In the book of Esther, we find many characters and a valuable story with lessons of application to our own spiritual lives. Let us look specifically at Esther 8-10 and what these events teach us.
First, in Esther 8:1-4, we see that Mordecai is exalted after his run-in with Haman, who has been hanged as a punishment by the king. Esther has been given all of Haman’s possessions, and has reported her relation to Mordecai to King Xerxes; thus, Mordecai is brought into his presence. The king gives Mordecai Haman’s ring he has taken from him, and Esther sets Mordecai over the house of Haman (meaning he gives him control of his estate and possessions). This event describes Mordecai’s sudden rise in power and identifies Esther as a suppliant. We also see the beautiful display of grace extended by the king in this circumstance, despite the fact that he is not a Jew like Esther and Mordecai.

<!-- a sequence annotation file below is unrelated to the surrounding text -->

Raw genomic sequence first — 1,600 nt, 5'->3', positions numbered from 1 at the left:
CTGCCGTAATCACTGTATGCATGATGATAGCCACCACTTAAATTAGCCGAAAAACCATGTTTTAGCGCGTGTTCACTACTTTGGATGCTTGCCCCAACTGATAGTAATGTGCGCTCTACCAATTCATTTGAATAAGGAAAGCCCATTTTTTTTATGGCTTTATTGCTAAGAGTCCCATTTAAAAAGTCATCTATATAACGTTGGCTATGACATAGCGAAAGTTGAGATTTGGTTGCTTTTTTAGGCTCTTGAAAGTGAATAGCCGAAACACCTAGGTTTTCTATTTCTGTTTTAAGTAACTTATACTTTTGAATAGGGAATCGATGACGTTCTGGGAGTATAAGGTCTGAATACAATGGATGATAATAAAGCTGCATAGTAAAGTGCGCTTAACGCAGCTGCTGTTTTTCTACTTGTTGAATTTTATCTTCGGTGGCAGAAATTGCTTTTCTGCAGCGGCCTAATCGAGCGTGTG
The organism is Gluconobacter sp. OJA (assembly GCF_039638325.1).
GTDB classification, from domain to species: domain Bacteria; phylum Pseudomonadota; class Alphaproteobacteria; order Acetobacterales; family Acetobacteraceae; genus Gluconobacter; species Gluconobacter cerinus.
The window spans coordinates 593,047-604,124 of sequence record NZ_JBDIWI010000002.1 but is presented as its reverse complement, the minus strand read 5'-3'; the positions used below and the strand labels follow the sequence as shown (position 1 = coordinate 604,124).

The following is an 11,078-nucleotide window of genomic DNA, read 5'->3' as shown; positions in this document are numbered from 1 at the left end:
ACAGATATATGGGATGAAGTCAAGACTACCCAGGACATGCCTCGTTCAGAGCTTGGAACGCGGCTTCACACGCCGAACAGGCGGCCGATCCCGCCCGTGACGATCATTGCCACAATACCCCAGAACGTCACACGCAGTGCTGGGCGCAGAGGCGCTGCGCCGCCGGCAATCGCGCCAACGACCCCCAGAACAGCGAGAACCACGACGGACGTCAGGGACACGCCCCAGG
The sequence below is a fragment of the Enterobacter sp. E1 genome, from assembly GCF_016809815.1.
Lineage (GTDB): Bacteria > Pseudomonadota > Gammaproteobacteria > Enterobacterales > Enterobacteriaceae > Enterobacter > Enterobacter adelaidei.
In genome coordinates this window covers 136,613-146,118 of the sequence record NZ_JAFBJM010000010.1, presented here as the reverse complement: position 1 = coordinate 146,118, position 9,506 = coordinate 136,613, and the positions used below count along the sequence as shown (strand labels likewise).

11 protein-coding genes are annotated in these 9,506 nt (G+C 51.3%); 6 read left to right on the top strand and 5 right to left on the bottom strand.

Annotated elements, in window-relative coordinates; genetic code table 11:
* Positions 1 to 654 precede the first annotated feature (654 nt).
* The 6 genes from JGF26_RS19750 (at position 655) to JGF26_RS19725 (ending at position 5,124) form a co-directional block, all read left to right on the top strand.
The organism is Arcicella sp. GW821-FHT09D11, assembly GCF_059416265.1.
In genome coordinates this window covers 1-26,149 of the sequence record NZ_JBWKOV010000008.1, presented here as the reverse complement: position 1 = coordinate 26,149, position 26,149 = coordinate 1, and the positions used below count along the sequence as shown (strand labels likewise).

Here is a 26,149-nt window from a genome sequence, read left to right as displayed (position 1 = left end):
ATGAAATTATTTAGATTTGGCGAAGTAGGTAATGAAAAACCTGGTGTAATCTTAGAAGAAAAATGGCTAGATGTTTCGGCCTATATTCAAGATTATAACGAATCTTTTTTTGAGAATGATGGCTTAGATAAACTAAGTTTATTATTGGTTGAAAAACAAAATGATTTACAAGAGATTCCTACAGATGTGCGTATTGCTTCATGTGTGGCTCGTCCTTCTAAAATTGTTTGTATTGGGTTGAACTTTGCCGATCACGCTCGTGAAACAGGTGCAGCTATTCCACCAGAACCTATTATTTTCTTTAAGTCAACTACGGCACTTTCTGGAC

Later, we see Esther petitioning the king, pleading for the Jews. We should note that she does not plead for them because of what they have done, but because of who they are. She calls them “my people” and “my family.” (Esther 8:6) We see Esther’s plea avails with the king, because Mordecai is authorized to write a decree assuring the Jews’ safety, which no man can remove. Then, the scribes are called in to write out the decree. This decree is to be sent to the furthest points of his kingdom with a copy written in every language; the Jews are to receive a copy of the decree as well. Now, Mordecai has the authority and power of the king behind him! These letters holding the decree were sent by every conceivable mode of transportation since it needed to be accomplished in a hurry - less than nine months remained before the Jews would be exterminated. These decrees were holding the message of salvation for the Jews, so they hastened the mission. (See Esther 8:9-14) Then, far exceeding the grace already extended to the Jews, the decree from the king also allows the Jews power to defend themselves against their enemies! Now we see Mordecai as beloved and exalted before the people. He arranges for the dispatch of the decree, and then goes out to the people as the second in power. (See Esther 8:15) This message is an indication that the Jews experienced great joy during this prosperous time. Many people probably abandoned their heathen religions and became Jews. (See Esther 8:17)